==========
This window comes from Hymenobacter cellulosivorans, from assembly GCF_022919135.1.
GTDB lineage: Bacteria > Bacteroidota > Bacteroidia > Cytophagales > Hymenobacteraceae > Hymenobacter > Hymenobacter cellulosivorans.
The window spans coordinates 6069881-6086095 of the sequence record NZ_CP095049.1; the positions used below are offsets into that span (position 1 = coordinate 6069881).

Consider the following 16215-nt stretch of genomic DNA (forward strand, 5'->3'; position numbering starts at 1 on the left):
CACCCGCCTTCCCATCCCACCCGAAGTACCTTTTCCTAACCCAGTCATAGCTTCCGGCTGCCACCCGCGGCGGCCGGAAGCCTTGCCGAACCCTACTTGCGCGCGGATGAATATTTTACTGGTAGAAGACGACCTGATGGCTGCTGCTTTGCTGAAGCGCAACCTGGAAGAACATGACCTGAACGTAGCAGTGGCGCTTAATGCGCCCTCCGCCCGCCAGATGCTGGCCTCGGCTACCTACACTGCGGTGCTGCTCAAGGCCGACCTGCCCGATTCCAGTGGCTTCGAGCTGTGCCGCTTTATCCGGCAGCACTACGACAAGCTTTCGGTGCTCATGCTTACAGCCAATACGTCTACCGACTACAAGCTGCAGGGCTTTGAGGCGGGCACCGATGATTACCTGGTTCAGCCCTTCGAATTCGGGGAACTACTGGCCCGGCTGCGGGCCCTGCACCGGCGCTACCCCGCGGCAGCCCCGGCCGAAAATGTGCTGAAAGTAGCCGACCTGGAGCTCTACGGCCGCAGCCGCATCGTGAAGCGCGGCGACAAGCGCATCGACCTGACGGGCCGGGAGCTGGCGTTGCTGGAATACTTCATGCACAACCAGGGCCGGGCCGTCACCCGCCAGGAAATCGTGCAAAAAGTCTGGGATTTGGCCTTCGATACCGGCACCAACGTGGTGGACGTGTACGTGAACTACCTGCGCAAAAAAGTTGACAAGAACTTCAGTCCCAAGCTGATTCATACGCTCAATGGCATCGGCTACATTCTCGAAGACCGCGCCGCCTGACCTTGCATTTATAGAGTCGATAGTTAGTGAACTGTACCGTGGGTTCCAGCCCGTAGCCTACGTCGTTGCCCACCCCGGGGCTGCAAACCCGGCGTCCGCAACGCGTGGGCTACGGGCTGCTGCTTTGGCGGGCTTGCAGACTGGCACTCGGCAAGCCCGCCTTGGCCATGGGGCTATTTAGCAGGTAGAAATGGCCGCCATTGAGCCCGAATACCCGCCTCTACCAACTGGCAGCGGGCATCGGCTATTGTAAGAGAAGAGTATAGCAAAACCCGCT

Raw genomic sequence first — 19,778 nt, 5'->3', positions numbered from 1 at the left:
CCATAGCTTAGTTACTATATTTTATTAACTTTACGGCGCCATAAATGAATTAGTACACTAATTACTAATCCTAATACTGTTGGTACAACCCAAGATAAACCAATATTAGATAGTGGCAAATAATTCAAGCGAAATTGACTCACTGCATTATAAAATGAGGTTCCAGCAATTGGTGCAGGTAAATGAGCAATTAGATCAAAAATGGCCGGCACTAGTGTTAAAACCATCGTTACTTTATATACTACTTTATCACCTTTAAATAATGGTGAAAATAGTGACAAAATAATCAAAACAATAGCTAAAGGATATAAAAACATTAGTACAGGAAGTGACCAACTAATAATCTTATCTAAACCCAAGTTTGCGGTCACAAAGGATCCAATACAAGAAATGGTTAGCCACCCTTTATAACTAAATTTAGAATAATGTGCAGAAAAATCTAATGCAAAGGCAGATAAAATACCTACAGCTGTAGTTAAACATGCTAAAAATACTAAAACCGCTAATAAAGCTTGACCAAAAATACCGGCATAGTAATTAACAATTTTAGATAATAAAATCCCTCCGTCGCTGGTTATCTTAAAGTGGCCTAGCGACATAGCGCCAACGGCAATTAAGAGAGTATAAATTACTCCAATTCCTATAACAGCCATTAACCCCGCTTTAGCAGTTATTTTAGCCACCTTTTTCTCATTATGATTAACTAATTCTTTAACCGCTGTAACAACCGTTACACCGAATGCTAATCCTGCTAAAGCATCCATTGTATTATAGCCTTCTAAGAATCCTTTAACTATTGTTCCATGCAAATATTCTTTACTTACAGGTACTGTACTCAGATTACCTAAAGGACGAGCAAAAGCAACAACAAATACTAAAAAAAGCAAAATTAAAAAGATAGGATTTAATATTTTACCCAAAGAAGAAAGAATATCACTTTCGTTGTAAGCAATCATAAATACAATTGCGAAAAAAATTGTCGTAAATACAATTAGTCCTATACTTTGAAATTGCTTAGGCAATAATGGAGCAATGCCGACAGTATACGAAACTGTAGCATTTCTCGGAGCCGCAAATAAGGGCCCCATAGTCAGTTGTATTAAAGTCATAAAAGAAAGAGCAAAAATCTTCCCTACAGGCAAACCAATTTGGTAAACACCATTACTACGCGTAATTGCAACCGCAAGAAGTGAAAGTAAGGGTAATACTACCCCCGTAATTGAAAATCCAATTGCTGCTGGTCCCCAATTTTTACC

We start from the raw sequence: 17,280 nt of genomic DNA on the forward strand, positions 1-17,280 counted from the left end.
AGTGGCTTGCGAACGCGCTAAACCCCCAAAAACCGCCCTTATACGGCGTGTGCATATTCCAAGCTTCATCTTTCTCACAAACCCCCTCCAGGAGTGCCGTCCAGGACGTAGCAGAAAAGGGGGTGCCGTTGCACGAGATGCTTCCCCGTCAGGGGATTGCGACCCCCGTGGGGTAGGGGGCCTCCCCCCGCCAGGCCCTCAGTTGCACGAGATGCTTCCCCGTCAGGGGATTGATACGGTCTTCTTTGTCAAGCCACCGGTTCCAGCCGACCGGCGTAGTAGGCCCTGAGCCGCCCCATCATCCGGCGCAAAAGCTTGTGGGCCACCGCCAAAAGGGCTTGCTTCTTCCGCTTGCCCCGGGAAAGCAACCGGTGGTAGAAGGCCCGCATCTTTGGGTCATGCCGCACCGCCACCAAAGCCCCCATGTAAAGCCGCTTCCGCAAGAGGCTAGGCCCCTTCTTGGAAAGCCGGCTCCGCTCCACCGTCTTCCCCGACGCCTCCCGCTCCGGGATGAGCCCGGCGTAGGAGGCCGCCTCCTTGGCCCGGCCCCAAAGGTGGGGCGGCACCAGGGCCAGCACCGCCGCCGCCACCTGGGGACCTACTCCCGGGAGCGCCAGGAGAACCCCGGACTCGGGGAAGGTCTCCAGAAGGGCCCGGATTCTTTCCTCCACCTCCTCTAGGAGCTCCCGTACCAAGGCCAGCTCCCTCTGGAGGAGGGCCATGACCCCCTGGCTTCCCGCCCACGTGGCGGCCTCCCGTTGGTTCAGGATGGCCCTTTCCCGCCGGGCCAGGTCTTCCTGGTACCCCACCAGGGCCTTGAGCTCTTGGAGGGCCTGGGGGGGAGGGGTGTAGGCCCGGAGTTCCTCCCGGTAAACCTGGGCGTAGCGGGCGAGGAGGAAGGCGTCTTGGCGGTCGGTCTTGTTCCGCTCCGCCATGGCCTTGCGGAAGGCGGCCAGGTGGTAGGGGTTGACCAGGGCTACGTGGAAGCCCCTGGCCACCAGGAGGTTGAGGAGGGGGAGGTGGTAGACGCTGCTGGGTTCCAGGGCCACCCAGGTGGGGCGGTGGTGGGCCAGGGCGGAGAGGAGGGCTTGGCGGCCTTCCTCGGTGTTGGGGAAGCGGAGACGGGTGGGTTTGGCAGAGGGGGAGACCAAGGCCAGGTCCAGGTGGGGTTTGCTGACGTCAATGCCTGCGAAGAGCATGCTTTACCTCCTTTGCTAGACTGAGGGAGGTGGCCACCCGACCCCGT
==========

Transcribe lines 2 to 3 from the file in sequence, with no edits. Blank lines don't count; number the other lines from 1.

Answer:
GTDB lineage: Bacteria > Bacteroidota > Bacteroidia > Cytophagales > Hymenobacteraceae > Hymenobacter > Hymenobacter cellulosivorans.
The window spans coordinates 6069881-6086095 of the sequence record NZ_CP095049.1; the positions used below are offsets into that span (position 1 = coordinate 6069881).